If I were to implement your suggestion I would have to have 25+ fields
(pricing_1, pricing_2, pricing_3, etc.) which I don’t think is the
correct approach for this. Did I misunderstand your suggestion?

Thanks again,
-Tony

Craig W. wrote:

yes, you misunderstood… sorry if I wasn’t clear enough. Something like
this, definitely not tested and perhaps you can get it down to a single
query.

Class Pricing
has_one :customer
belongs_to :item

id
price
customer_id

def self.item_price(item, customer)
if Price.find(:first, :conditions => [“item_id = ? AND customer_id
= ?”, item, customer’]) then
return Price.find(:first, :conditions => [“item_id = ? AND
customer_id = ?”, item, customer’]).price
else
return Price.find(:first, :conditions => [“item_id = ? AND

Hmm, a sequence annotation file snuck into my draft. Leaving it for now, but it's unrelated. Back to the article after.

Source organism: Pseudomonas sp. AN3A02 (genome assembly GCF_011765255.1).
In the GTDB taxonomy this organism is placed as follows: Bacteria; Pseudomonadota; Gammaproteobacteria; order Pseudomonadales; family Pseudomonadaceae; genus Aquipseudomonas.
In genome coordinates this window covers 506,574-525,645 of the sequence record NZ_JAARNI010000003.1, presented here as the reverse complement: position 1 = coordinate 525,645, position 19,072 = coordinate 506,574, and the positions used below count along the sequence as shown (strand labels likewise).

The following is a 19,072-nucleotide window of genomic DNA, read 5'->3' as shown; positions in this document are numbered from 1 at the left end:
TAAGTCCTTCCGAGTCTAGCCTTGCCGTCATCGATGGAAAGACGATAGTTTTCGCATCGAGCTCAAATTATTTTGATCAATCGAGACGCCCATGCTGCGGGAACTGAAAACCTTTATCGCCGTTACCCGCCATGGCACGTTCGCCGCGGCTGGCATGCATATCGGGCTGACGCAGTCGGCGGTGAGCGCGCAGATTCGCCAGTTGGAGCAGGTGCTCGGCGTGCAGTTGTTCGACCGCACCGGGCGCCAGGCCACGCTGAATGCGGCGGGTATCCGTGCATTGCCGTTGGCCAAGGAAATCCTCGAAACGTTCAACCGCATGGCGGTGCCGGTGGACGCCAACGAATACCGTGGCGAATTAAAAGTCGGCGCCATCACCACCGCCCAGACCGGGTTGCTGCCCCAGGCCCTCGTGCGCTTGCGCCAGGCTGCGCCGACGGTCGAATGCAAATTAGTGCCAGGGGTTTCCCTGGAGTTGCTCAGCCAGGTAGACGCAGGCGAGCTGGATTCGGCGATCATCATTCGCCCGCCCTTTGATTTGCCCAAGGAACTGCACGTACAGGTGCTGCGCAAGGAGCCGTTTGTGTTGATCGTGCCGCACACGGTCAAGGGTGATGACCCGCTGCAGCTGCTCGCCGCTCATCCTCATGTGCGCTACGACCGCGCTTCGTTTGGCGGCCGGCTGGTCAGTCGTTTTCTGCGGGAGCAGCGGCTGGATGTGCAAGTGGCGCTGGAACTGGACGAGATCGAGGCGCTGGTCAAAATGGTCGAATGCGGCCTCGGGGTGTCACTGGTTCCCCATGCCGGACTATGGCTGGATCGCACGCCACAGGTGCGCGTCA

customer_id = NULL”, item]).price
end
end

Craig


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AH! Okay - I think I got it.

So you would just remove the price field from the item table altogether
and just put it in its own table.

Any tips or resources on the best way on how to do this? Still a bit of
a rails newbie. Thanks!

-Tony

On Tue, 2010-03-23 at 03:02 +0100, Tony T. wrote:

(over 25) who currently have a different price per product. In the
future there might be additional clients with custom pricing depending
on how much volume they push.

If I were to implement your suggestion I would have to have 25+ fields
(pricing_1, pricing_2, pricing_3, etc.) which I don’t think is the
correct approach for this. Did I misunderstand your suggestion?


yes, you misunderstood… sorry if I wasn’t clear enough. Something like
this, definitely not tested and perhaps you can get it down to a single
query.

Class Pricing
has_one :customer
belongs_to :item

id
price
customer_id

def self.item_price(item, customer)
if Price.find(:first, :conditions => [“item_id = ? AND customer_id
= ?”, item, customer’]) then
return Price.find(:first, :conditions => [“item_id = ? AND